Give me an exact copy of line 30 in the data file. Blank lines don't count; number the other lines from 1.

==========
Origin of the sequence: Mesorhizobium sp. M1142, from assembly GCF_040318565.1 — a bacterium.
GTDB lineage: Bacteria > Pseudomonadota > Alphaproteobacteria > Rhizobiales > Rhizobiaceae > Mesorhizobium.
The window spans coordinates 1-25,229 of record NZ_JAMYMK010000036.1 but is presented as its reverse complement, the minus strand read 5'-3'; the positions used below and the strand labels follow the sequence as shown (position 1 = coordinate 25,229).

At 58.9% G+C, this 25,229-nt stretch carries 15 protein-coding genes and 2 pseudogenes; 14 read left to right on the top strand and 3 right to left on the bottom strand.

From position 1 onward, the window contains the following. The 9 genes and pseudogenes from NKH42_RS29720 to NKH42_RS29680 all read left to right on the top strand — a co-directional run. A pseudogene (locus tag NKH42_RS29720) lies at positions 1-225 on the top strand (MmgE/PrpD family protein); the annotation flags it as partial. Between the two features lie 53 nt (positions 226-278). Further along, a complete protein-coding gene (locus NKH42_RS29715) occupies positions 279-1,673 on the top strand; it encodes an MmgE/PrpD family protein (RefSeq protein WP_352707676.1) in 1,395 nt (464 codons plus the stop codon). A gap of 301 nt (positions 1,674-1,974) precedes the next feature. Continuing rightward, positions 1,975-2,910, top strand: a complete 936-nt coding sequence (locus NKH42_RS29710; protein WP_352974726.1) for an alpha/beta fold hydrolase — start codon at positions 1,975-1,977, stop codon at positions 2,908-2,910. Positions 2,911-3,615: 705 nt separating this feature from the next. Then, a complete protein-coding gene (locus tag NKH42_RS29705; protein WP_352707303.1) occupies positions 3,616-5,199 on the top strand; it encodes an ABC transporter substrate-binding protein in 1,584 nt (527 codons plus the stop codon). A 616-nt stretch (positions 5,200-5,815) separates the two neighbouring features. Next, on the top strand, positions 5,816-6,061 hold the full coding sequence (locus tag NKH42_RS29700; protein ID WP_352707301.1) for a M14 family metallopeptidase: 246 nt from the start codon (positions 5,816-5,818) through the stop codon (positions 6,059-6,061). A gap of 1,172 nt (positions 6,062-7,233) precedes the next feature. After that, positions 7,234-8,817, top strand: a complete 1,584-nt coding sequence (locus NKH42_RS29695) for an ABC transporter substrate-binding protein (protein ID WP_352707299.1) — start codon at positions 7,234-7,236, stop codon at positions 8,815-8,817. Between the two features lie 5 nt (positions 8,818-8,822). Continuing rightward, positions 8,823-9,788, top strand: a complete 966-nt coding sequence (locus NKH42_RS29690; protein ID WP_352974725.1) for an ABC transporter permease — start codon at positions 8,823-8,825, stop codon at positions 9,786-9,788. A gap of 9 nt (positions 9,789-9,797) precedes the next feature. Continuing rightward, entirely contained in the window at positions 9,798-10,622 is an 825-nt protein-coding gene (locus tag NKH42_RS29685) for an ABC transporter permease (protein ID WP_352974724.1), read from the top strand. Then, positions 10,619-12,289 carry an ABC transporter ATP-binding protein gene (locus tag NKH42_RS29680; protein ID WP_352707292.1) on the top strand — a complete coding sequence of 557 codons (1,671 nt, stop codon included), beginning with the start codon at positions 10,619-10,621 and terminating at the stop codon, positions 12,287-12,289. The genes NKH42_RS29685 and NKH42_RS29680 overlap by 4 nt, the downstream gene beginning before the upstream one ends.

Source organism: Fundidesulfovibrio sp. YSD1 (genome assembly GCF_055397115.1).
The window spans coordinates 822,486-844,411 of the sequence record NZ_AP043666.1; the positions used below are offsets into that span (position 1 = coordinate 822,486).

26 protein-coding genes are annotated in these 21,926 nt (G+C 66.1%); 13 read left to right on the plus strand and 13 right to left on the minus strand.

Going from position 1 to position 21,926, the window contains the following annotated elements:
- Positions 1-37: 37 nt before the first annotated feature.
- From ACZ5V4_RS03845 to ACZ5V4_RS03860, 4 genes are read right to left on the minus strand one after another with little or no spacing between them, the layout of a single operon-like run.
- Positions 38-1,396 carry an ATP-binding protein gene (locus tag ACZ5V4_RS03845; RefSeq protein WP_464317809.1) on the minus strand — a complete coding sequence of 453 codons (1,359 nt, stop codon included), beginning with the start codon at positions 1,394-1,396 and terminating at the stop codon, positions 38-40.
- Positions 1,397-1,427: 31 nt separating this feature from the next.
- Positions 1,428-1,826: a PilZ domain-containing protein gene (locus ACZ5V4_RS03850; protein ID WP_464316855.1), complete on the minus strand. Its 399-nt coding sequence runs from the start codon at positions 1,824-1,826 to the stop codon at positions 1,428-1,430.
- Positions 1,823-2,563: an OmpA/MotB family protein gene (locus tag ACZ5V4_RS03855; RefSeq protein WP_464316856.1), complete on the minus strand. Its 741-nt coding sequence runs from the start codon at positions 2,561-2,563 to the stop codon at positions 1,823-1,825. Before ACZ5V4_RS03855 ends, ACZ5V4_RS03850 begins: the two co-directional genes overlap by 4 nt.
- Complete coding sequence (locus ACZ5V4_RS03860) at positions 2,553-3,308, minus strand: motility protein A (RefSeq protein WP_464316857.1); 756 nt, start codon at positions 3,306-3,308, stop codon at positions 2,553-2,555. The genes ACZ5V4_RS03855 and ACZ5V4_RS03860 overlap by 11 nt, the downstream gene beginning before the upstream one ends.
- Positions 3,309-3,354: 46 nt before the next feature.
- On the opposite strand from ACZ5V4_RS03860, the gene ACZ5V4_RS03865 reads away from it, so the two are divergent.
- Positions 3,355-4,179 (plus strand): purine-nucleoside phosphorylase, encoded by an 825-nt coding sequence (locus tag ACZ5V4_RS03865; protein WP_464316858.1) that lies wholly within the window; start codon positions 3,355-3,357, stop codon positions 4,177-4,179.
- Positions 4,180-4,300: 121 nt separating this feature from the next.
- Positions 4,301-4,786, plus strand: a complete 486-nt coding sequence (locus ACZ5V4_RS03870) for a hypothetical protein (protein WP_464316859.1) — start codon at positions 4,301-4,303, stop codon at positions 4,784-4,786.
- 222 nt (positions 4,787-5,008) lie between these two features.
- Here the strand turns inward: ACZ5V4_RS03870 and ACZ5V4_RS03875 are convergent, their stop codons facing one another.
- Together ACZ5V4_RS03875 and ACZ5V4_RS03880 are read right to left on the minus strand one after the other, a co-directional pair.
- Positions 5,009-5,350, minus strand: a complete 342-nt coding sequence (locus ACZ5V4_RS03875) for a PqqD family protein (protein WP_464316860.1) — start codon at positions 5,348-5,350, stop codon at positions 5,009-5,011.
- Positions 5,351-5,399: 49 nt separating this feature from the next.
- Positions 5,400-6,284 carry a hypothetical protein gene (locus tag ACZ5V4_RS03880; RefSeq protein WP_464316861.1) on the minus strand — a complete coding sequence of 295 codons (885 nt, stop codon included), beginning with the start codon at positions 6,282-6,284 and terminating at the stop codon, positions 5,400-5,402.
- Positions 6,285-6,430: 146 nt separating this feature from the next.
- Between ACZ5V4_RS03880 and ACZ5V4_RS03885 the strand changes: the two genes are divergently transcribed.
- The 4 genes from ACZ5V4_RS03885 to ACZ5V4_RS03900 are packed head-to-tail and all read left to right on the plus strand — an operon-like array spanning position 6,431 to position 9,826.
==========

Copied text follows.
- The 4 genes from ACZ5V4_RS03885 to ACZ5V4_RS03900 are packed head-to-tail and all read left to right on the plus strand — an operon-like array spanning position 6,431 to position 9,826.